Such concerns date to the turn of the last century and are recorded in the findings of the National Institutes for Occupational Safety and Health, which routinely looks at promoting safe work conditions for young workers.
"The reason the labor laws are in place is…because there have been kids who have been hurt," said Diane E. Bush, coordinator of the Labor Occupational Health Program at the University of California-Berkeley. "Most people think of the workplace as a safe place where young people are going to learn responsibility and it will have a positive impact on them.
"It’s important to make sure they’re working in an environment where that’s going to happen, rather than ending up with a serious or even worse, a fatal injury."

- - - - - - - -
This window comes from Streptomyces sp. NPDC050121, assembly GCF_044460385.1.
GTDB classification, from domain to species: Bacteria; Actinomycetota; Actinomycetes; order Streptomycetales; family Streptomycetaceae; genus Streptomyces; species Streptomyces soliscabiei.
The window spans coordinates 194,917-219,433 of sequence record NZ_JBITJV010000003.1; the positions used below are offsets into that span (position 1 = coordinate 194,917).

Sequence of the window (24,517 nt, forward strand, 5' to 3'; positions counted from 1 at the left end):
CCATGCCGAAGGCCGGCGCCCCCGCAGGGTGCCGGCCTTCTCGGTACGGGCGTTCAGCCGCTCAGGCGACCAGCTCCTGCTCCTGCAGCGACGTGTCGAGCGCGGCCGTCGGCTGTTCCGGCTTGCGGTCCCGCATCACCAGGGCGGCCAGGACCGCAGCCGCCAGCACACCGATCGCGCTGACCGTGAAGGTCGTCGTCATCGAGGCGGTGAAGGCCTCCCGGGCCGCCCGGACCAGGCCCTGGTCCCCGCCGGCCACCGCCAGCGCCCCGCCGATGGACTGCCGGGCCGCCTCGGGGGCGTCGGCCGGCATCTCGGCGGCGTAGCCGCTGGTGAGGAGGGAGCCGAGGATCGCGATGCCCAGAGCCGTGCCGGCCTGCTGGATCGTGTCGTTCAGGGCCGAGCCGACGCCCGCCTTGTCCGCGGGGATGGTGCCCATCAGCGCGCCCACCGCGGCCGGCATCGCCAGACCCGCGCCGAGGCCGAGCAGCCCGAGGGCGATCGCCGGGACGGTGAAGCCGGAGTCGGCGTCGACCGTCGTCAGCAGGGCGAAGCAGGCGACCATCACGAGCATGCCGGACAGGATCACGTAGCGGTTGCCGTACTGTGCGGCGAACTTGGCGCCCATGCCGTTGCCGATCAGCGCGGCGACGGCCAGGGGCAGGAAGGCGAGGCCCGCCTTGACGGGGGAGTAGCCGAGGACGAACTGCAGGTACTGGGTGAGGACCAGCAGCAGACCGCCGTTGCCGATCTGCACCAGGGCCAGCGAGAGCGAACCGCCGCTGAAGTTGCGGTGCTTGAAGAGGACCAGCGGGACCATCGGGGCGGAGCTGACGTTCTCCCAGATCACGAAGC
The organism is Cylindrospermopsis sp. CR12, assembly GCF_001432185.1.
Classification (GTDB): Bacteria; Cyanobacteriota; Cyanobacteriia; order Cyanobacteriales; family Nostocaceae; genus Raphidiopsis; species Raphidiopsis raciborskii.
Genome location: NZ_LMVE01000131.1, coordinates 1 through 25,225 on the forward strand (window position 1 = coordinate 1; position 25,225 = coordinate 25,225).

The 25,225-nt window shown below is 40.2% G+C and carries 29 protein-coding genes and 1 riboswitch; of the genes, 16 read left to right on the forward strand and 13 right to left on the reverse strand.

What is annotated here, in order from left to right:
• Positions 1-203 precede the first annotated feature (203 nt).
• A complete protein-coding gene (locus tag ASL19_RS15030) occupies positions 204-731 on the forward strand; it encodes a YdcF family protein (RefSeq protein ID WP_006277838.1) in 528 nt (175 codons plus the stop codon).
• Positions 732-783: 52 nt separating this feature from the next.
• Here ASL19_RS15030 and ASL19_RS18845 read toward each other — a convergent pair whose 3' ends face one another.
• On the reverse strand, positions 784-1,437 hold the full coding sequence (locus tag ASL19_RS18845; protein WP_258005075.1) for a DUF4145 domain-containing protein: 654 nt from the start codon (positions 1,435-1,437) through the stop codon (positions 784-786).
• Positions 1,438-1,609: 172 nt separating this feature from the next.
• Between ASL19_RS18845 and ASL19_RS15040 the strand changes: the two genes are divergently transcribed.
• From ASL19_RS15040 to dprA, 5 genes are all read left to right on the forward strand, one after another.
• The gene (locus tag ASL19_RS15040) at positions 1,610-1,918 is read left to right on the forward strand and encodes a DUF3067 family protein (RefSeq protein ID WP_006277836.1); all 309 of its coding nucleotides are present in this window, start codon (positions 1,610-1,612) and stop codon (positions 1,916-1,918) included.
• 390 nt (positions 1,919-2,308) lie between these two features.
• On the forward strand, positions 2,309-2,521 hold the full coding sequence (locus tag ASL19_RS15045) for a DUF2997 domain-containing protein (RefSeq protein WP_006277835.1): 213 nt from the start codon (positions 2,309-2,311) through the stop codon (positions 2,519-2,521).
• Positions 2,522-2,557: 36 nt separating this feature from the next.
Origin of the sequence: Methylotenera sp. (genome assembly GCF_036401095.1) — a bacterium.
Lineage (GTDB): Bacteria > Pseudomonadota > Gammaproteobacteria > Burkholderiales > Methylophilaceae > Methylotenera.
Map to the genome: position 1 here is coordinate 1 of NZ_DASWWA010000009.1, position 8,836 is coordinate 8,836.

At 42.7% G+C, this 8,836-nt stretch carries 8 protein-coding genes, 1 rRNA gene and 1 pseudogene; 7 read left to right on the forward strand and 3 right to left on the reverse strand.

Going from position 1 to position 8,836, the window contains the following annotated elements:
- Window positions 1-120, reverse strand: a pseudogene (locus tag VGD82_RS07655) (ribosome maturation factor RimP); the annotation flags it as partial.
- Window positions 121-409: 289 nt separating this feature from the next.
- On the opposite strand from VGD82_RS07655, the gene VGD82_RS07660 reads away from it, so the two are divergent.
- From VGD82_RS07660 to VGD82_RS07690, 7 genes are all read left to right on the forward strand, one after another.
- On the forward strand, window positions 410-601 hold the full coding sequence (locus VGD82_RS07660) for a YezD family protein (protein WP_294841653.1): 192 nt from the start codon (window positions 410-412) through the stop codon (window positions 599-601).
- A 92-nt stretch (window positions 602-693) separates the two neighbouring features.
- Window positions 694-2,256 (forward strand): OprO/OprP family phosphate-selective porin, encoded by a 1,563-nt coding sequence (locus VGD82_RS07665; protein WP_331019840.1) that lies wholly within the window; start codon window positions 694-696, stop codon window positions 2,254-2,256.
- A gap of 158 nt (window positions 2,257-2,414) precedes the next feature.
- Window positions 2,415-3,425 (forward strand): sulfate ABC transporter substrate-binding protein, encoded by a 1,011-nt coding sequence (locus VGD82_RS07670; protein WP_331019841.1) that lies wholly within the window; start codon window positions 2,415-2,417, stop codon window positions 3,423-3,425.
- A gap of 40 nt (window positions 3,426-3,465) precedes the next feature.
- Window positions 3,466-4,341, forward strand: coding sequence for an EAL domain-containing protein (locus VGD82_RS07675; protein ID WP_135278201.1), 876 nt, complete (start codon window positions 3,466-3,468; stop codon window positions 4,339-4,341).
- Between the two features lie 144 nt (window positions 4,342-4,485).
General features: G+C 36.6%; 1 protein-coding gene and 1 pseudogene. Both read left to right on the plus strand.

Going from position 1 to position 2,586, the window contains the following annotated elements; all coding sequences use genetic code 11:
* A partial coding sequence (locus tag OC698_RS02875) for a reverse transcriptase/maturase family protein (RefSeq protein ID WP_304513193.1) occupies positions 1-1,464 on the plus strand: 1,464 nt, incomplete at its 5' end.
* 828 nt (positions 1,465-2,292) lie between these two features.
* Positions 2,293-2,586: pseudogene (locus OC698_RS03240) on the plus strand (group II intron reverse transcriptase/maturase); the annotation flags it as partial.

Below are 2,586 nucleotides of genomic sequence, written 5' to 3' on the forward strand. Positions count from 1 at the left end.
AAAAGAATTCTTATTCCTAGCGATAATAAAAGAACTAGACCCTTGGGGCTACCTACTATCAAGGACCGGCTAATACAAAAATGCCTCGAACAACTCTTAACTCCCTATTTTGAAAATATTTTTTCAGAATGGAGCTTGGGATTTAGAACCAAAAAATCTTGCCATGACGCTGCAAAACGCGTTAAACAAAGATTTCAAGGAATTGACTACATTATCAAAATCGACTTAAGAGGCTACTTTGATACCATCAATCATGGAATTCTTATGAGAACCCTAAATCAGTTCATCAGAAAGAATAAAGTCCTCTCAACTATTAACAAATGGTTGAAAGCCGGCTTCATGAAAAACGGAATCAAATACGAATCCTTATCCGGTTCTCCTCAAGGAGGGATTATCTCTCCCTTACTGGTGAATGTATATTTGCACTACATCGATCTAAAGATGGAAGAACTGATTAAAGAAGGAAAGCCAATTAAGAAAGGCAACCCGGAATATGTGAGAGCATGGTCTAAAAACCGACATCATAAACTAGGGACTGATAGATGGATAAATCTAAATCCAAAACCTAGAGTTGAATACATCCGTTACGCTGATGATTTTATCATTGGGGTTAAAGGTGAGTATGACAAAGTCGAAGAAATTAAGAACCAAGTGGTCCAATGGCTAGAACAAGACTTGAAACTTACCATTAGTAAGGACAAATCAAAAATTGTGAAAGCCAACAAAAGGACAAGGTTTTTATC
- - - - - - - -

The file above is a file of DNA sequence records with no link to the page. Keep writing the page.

Rooney said that a proposed U.S. Labor Department rule for children working on farms "would even ban youth from operating a battery-powered screwdriver or a pressurized garden hose." He points to language so broad that even the National Institute for Occupational Safety and Health raised concerns about it.
But ultimately, it is up to the Labor Department to enforce the rule once it is final. Solis testified that the department has no intention of banning children from using screwdrivers, and her department says the same applies to garden hoses. The rule is a proposal at this point -- Solis has indicated that the power equipment section may need clarification.
The proposed rule would limit the work children can do on farms, but Rooney and other critics omit that it won’t apply to children working on their own parents’ farms. Instead, they cite eye-popping examples of activities -- like using screwdrivers or garden hoses -- that they interpreted for themselves from the rules. Meanwhile, the department said specifically that’s not what they intend. The intention is to protect children from real-life cases of injury and death.
We rate this claim Mostly False.